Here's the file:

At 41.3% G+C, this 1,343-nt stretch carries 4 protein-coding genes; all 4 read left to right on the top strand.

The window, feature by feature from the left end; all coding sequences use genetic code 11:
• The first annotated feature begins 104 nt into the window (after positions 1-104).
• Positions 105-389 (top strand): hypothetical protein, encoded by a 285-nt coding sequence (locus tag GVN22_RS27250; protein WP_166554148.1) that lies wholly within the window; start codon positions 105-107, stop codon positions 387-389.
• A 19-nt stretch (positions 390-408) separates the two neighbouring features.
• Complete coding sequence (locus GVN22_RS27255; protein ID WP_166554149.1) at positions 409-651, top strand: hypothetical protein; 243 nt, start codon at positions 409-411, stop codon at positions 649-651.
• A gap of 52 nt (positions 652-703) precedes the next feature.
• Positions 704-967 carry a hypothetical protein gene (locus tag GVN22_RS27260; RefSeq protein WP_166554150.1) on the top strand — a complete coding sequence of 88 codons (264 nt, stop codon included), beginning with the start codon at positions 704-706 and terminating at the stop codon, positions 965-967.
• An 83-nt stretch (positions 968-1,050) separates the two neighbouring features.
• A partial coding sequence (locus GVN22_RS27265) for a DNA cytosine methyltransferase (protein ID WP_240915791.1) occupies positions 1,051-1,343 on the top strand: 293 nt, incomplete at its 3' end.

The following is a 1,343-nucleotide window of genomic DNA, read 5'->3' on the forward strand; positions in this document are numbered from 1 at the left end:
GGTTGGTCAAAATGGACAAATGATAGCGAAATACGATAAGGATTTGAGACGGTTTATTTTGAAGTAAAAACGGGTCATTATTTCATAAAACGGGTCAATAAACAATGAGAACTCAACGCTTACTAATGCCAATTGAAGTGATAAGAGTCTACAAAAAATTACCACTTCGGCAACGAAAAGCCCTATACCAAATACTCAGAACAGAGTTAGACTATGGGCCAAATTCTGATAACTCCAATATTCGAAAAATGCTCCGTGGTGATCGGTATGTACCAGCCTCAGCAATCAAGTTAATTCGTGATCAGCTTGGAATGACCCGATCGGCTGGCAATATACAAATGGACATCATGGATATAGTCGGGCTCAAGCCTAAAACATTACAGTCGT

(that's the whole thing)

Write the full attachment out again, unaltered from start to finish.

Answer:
At 41.3% G+C, this 1,343-nt stretch carries 4 protein-coding genes; all 4 read left to right on the top strand.

The window, feature by feature from the left end; all coding sequences use genetic code 11:
• The first annotated feature begins 104 nt into the window (after positions 1-104).
• Positions 105-389 (top strand): hypothetical protein, encoded by a 285-nt coding sequence (locus tag GVN22_RS27250; protein WP_166554148.1) that lies wholly within the window; start codon positions 105-107, stop codon positions 387-389.
• A 19-nt stretch (positions 390-408) separates the two neighbouring features.
• Complete coding sequence (locus GVN22_RS27255; protein ID WP_166554149.1) at positions 409-651, top strand: hypothetical protein; 243 nt, start codon at positions 409-411, stop codon at positions 649-651.
• A gap of 52 nt (positions 652-703) precedes the next feature.
• Positions 704-967 carry a hypothetical protein gene (locus tag GVN22_RS27260; RefSeq protein WP_166554150.1) on the top strand — a complete coding sequence of 88 codons (264 nt, stop codon included), beginning with the start codon at positions 704-706 and terminating at the stop codon, positions 965-967.
• An 83-nt stretch (positions 968-1,050) separates the two neighbouring features.
• A partial coding sequence (locus GVN22_RS27265) for a DNA cytosine methyltransferase (protein ID WP_240915791.1) occupies positions 1,051-1,343 on the top strand: 293 nt, incomplete at its 3' end.

The following is a 1,343-nucleotide window of genomic DNA, read 5'->3' on the forward strand; positions in this document are numbered from 1 at the left end:
GGTTGGTCAAAATGGACAAATGATAGCGAAATACGATAAGGATTTGAGACGGTTTATTTTGAAGTAAAAACGGGTCATTATTTCATAAAACGGGTCAATAAACAATGAGAACTCAACGCTTACTAATGCCAATTGAAGTGATAAGAGTCTACAAAAAATTACCACTTCGGCAACGAAAAGCCCTATACCAAATACTCAGAACAGAGTTAGACTATGGGCCAAATTCTGATAACTCCAATATTCGAAAAATGCTCCGTGGTGATCGGTATGTACCAGCCTCAGCAATCAAGTTAATTCGTGATCAGCTTGGAATGACCCGATCGGCTGGCAATATACAAATGGACATCATGGATATAGTCGGGCTCAAGCCTAAAACATTACAGTCGT